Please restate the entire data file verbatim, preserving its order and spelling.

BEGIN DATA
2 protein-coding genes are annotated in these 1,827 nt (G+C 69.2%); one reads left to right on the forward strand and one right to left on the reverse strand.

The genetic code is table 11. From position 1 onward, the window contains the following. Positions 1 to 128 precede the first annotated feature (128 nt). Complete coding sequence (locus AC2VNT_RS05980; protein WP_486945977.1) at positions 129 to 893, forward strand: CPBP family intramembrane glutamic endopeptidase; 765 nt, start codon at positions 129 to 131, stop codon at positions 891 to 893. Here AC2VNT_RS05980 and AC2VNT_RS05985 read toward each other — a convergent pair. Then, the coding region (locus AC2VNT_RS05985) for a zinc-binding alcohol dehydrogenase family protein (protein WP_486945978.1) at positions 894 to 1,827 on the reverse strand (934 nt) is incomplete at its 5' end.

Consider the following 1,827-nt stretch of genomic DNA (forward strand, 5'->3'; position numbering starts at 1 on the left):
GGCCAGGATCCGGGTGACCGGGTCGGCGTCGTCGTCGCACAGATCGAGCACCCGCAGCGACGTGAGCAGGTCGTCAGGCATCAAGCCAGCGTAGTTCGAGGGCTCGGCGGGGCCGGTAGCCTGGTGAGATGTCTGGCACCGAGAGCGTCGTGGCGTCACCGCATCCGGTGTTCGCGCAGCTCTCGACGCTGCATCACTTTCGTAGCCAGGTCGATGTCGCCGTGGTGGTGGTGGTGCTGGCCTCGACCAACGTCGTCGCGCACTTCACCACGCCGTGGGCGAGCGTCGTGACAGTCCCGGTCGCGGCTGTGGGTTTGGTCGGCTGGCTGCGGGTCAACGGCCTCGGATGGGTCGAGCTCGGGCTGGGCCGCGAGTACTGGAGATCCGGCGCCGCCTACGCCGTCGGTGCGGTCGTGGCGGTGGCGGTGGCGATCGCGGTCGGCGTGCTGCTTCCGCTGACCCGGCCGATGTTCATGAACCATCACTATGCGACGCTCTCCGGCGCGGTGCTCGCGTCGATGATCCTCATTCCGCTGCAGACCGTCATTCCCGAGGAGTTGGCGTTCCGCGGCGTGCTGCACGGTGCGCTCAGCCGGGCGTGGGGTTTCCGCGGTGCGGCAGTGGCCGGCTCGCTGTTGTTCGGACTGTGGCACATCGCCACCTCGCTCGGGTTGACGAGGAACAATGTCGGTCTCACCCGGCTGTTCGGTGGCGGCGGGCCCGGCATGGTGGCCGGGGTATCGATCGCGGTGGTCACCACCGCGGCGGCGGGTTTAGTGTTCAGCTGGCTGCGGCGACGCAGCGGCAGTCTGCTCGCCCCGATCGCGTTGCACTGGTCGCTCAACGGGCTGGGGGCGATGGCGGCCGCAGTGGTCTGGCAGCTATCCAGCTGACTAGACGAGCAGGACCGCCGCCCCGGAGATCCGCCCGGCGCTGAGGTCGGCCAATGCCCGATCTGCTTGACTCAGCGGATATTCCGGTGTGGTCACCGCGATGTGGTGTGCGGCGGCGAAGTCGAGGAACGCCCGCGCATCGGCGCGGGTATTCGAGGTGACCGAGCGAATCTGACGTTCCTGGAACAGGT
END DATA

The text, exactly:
2 protein-coding genes are annotated in these 1,827 nt (G+C 69.2%); one reads left to right on the forward strand and one right to left on the reverse strand.

The genetic code is table 11. From position 1 onward, the window contains the following. Positions 1 to 128 precede the first annotated feature (128 nt). Complete coding sequence (locus AC2VNT_RS05980; protein WP_486945977.1) at positions 129 to 893, forward strand: CPBP family intramembrane glutamic endopeptidase; 765 nt, start codon at positions 129 to 131, stop codon at positions 891 to 893. Here AC2VNT_RS05980 and AC2VNT_RS05985 read toward each other — a convergent pair. Then, the coding region (locus AC2VNT_RS05985) for a zinc-binding alcohol dehydrogenase family protein (protein WP_486945978.1) at positions 894 to 1,827 on the reverse strand (934 nt) is incomplete at its 5' end.

Consider the following 1,827-nt stretch of genomic DNA (forward strand, 5'->3'; position numbering starts at 1 on the left):
GGCCAGGATCCGGGTGACCGGGTCGGCGTCGTCGTCGCACAGATCGAGCACCCGCAGCGACGTGAGCAGGTCGTCAGGCATCAAGCCAGCGTAGTTCGAGGGCTCGGCGGGGCCGGTAGCCTGGTGAGATGTCTGGCACCGAGAGCGTCGTGGCGTCACCGCATCCGGTGTTCGCGCAGCTCTCGACGCTGCATCACTTTCGTAGCCAGGTCGATGTCGCCGTGGTGGTGGTGGTGCTGGCCTCGACCAACGTCGTCGCGCACTTCACCACGCCGTGGGCGAGCGTCGTGACAGTCCCGGTCGCGGCTGTGGGTTTGGTCGGCTGGCTGCGGGTCAACGGCCTCGGATGGGTCGAGCTCGGGCTGGGCCGCGAGTACTGGAGATCCGGCGCCGCCTACGCCGTCGGTGCGGTCGTGGCGGTGGCGGTGGCGATCGCGGTCGGCGTGCTGCTTCCGCTGACCCGGCCGATGTTCATGAACCATCACTATGCGACGCTCTCCGGCGCGGTGCTCGCGTCGATGATCCTCATTCCGCTGCAGACCGTCATTCCCGAGGAGTTGGCGTTCCGCGGCGTGCTGCACGGTGCGCTCAGCCGGGCGTGGGGTTTCCGCGGTGCGGCAGTGGCCGGCTCGCTGTTGTTCGGACTGTGGCACATCGCCACCTCGCTCGGGTTGACGAGGAACAATGTCGGTCTCACCCGGCTGTTCGGTGGCGGCGGGCCCGGCATGGTGGCCGGGGTATCGATCGCGGTGGTCACCACCGCGGCGGCGGGTTTAGTGTTCAGCTGGCTGCGGCGACGCAGCGGCAGTCTGCTCGCCCCGATCGCGTTGCACTGGTCGCTCAACGGGCTGGGGGCGATGGCGGCCGCAGTGGTCTGGCAGCTATCCAGCTGACTAGACGAGCAGGACCGCCGCCCCGGAGATCCGCCCGGCGCTGAGGTCGGCCAATGCCCGATCTGCTTGACTCAGCGGATATTCCGGTGTGGTCACCGCGATGTGGTGTGCGGCGGCGAAGTCGAGGAACGCCCGCGCATCGGCGCGGGTATTCGAGGTGACCGAGCGAATCTGACGTTCCTGGAACAGGT